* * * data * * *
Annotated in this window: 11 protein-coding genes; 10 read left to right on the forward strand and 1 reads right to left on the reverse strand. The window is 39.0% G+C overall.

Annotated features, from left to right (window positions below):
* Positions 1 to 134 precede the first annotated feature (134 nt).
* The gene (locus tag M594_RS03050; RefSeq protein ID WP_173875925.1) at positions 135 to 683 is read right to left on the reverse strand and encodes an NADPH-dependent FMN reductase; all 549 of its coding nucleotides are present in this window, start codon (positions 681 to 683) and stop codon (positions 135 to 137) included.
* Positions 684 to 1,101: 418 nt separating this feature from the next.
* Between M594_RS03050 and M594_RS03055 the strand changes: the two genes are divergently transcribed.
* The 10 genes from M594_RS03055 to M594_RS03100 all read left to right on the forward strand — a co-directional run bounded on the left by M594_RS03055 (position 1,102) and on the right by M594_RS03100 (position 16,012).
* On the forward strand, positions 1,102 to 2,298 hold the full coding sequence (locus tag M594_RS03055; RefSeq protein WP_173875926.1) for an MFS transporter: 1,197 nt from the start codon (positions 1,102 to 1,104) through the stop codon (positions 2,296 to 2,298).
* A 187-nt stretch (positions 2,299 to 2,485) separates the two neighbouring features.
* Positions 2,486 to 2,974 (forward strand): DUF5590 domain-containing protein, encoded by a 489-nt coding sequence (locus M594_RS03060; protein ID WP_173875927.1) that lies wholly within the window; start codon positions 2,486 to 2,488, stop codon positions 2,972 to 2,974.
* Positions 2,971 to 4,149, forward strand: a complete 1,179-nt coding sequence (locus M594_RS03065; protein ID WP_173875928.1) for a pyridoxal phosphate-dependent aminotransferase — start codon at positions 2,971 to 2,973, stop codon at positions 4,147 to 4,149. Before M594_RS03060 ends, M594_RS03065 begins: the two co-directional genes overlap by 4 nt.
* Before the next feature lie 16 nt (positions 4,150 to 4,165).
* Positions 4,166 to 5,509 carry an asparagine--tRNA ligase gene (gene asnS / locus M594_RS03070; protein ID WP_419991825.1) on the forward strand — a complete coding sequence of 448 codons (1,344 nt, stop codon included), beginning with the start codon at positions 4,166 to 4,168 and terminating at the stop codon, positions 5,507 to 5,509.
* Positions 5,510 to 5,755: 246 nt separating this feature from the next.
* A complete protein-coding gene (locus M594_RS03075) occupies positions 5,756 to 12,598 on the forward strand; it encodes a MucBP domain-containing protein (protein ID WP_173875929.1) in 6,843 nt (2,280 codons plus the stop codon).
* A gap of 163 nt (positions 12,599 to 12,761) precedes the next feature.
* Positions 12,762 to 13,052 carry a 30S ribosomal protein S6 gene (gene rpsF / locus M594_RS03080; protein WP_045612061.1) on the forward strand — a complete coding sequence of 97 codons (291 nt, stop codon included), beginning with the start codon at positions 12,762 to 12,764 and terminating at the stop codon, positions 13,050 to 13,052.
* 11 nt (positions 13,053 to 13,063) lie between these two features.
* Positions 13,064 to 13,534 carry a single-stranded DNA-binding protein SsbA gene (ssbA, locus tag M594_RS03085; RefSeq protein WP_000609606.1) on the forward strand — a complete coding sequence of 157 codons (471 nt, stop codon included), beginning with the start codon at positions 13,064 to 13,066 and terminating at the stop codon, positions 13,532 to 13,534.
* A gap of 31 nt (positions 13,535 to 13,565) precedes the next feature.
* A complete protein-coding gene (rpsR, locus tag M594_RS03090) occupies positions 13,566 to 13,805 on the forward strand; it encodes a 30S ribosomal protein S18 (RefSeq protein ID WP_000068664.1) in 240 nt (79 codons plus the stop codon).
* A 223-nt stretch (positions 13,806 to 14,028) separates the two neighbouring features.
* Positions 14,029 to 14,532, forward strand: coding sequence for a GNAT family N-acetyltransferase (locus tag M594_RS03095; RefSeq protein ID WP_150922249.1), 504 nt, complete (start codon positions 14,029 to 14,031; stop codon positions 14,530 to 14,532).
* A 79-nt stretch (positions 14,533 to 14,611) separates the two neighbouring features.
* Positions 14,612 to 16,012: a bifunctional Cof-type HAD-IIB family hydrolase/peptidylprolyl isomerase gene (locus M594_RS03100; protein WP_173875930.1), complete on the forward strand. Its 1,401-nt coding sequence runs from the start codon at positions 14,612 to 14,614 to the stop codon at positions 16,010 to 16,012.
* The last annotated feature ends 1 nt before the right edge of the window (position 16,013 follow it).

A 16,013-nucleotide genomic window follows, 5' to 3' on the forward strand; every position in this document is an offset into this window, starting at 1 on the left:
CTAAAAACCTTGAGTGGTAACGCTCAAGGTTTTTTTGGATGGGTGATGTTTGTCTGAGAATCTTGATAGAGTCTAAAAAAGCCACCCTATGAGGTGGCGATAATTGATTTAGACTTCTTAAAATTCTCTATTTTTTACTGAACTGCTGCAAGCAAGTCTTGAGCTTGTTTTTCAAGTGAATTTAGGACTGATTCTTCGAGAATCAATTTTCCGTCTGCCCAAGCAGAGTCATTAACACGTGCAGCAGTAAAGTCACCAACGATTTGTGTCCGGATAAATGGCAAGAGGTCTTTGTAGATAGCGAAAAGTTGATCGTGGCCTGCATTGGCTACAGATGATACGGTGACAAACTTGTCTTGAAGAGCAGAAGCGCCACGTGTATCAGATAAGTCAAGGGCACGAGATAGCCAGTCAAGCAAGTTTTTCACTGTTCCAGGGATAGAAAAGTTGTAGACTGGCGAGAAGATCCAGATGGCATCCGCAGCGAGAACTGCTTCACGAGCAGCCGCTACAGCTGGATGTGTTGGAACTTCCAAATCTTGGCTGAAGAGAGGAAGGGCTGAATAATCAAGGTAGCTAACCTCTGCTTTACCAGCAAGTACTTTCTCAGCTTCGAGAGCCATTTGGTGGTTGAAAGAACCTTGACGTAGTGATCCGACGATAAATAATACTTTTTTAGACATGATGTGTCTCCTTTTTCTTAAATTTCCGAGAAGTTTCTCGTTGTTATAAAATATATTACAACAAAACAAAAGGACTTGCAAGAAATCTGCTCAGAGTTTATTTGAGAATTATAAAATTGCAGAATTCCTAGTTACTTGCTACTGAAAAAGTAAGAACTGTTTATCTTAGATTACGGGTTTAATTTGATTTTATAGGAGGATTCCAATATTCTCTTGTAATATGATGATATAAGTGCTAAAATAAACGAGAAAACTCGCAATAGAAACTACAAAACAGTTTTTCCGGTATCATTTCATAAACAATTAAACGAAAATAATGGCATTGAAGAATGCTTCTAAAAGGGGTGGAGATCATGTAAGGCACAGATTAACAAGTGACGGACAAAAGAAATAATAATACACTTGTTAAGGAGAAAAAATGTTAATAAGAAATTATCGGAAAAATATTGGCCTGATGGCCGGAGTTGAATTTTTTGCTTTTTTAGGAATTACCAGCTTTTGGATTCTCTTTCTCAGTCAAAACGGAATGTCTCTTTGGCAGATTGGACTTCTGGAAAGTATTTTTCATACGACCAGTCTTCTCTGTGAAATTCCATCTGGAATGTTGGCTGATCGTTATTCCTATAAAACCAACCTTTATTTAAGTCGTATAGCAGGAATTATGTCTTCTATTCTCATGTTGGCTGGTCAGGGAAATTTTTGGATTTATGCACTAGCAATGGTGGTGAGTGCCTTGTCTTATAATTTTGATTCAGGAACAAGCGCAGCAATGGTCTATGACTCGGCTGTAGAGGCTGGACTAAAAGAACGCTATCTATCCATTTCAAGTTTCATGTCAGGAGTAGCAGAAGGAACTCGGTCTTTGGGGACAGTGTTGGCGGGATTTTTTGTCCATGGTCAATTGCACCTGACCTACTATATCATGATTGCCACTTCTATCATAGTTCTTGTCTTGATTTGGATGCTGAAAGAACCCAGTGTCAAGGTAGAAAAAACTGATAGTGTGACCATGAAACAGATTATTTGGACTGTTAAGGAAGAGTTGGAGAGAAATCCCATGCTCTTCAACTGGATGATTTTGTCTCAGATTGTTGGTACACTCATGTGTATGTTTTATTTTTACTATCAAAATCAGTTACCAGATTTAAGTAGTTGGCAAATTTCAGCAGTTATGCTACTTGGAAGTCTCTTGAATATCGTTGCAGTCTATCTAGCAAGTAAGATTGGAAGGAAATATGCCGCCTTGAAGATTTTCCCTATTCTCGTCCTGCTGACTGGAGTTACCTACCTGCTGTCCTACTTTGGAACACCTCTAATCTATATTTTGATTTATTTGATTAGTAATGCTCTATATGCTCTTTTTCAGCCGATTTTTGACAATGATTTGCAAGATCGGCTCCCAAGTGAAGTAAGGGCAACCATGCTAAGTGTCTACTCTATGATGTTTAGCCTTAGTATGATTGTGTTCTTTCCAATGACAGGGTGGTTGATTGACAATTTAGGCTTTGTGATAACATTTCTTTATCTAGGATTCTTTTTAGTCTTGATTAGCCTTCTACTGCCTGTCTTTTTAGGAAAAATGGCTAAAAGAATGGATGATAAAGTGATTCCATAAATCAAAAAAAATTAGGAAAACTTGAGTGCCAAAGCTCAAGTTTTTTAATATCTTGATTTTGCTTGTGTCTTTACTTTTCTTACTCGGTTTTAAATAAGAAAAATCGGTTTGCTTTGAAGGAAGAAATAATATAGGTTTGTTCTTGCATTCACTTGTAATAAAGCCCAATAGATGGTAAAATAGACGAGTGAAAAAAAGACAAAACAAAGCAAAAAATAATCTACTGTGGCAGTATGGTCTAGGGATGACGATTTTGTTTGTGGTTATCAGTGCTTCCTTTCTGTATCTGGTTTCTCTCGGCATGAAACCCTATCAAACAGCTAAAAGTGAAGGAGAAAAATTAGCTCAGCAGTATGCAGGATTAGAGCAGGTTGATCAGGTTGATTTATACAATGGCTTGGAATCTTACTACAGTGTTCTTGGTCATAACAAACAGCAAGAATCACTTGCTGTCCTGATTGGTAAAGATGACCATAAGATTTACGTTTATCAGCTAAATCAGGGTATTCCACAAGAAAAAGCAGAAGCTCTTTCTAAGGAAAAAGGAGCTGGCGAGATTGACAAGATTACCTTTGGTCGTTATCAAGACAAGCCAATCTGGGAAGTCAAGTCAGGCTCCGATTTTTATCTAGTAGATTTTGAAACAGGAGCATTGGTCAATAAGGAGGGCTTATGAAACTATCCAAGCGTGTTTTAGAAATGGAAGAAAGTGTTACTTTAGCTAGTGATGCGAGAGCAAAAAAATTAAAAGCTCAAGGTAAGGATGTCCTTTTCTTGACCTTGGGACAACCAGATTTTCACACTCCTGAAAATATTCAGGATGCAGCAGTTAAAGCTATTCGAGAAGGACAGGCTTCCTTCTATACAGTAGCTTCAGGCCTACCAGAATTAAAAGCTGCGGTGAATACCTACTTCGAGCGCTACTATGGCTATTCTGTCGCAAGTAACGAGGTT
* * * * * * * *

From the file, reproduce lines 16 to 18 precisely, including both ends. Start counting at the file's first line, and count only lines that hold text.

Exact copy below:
* A gap of 163 nt (positions 12,599 to 12,761) precedes the next feature.
* Positions 12,762 to 13,052 carry a 30S ribosomal protein S6 gene (gene rpsF / locus M594_RS03080; protein WP_045612061.1) on the forward strand — a complete coding sequence of 97 codons (291 nt, stop codon included), beginning with the start codon at positions 12,762 to 12,764 and terminating at the stop codon, positions 13,050 to 13,052.
* 11 nt (positions 13,053 to 13,063) lie between these two features.